By Rick Abbott
For Winona LaDuke, it’s personal.
A proposed 610-mile pipeline would bring crude oil close to her Minnesota home. That’s part of the reason why she’s now speaking out about what she says are dangers caused by North Dakota’s burgeoning oil business.
A recent report by the Associated Press brought to light nearly 300 pipeline spills in North Dakota since January 2012 that were not reported to the public. These were part of 750 undisclosed oil field “incidents” since 2012, according to The Atlantic magazine.
“The oil is there, we know that. But there is no reason to be so excessive and greedy in its extraction. North Dakota does not need to be a national sacrifice area and that’s what they’re turning western North Dakota into,” LaDuke said.
LaDuke, an activist, conservationist and former Green Party vice presidential candidate, has recently been part of horseback rides along proposed pipeline routes in Minnesota and South Dakota.
“I became concerned about pipelines and so we rode those pipelines. We rode the Enbridge Alberta Clipper and then my family and my organization, with the Lakota people, rode the proposed XL route and we’re going to ride the Sandpiper,” in the next few weeks, she said.
LaDuke was in Grand Forks at the University of North Dakota last week to deliver a lecture and informational session.
“It’s a reflection of our spiritual teachings. I didn’t ride (the pipeline) to protest. I rode it because I believe, in my spiritual practice, that this is how you do this. We rode against the current of the oil,” she said.
LaDuke ran for vice president on the Green Party ticket headed by Ralph Nader in 1996 and 2000. She is the executive director of the Honor the Earth organization and the White Earth Land Recovery Project at the White Earth Reservation in northwestern Minnesota.
Her efforts have taken on new significance after a pipeline rupture spilled 20,000 barrels of crude oil in a northwestern North Dakota wheat field in late September. The spill near Tioga, about the size of seven football fields, is one of the largest in the state’s history.
Now, North Dakota officials want to know what the pipeline’s owner, Tesoro Corp., knew about potential problems with the pipeline. In documents obtained by the Associated Press, North Dakota’s top oil regulator, Department of Mineral Resources director Lynn Helms, said that inspection results of the pipeline by Tesoro “show a serious problem where the leak occurred.”
Another state inspector wrote that a Tesoro official told him the company “had the results of the pipeline inspection for several months,” according to the Associated Press.
“This spill, while serious, was an aberration. Energy companies have been moving oil and natural gas across North Dakota safely for decades,” said Tessa Sandstrom, communications manager for the North Dakota Petroleum Council.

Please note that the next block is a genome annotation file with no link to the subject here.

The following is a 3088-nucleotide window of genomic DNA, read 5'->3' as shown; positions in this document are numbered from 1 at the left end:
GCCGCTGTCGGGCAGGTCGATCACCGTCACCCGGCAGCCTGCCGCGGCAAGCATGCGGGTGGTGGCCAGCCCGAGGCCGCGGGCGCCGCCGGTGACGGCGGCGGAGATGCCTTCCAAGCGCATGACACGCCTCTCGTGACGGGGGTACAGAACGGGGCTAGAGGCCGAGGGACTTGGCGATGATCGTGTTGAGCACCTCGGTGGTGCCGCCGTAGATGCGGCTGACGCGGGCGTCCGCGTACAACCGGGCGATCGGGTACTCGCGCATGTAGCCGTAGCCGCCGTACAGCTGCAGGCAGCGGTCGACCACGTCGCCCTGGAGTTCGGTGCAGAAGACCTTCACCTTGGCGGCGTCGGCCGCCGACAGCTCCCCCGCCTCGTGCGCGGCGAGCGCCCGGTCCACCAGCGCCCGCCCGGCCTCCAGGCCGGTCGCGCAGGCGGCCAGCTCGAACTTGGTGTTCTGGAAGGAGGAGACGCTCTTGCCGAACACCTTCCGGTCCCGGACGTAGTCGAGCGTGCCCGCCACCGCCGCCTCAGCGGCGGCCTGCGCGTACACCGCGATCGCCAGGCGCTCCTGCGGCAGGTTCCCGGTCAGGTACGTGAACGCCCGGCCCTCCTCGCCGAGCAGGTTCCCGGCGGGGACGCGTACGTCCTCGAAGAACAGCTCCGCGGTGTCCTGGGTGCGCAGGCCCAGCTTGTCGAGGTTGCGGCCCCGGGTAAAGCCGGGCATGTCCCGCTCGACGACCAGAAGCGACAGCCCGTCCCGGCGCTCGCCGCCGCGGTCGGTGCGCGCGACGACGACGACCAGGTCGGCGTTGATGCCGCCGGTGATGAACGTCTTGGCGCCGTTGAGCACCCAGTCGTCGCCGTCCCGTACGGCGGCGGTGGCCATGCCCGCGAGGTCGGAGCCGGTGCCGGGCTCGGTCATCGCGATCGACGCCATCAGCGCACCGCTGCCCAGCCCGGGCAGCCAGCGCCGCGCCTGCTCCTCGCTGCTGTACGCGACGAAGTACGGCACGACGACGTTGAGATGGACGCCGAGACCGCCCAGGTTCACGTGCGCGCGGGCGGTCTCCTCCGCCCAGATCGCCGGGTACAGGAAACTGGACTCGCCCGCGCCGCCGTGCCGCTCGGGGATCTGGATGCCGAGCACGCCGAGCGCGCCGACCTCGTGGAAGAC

“The Tioga spill should not have happened, but you have a self-monitoring oil industry ... We need to know where our pipelines are before they push more stuff through,”LaDuke said.
“Generally speaking, the response to the spill was quick and aggressive to mitigate any impact on water sources. This event is regrettable, but the industry trains extensively to prepare for any of these rare incidences,” Sandstrom said.
The proposed Sandpiper pipeline would run from south of Tioga, N.D., across northern North Dakota to Grand Forks, then to Clearbrook, Minn., down to Park Rapids, Minn. and east to Superior, Wis.
The company proposing the Sandpiper project, Enbridge, is a major part of the ongoing oil boom in North Dakota. The Sandpiper line would follow an existing Enbridge pipeline route across the state.
Katie Haarsager, community relations adviser for Enbridge, said that the company is taking the safety of the project seriously, using a pipeline control system, a “comprehensive and evolving preventive maintenance program,” and an “inventory of emergency response equipment coupled with entity-wide training of personnel and the retention of third party emergency response contractors.”
According to LaDuke, relying on private companies and state officials to ensure safety in the oil industry hasn’t worked.
“I feel that North Dakotans at some level were hoping for the best. And then they realized that that was actually not what was going on,” LaDuke said. “Their regulatory agencies have looked the other way and put North Dakota in danger. North Dakota’s water supply is in very great danger.”
The Tesoro-operated pipeline near Tioga, N.D., had a quarter-inch rupture. In comparison, three years ago, an Enbridge line in Michigan had a six-foot rupture that leaked more than 870,000 gallons of tar sands oil into a Kalamazoo River tributary.
Tesoro received federal approval late last week to resume pumping oil through the line near Tioga. The company said more than 4,500 barrels out of the estimated 20,000 had been recovered and cleanup costs could reach $4 million.
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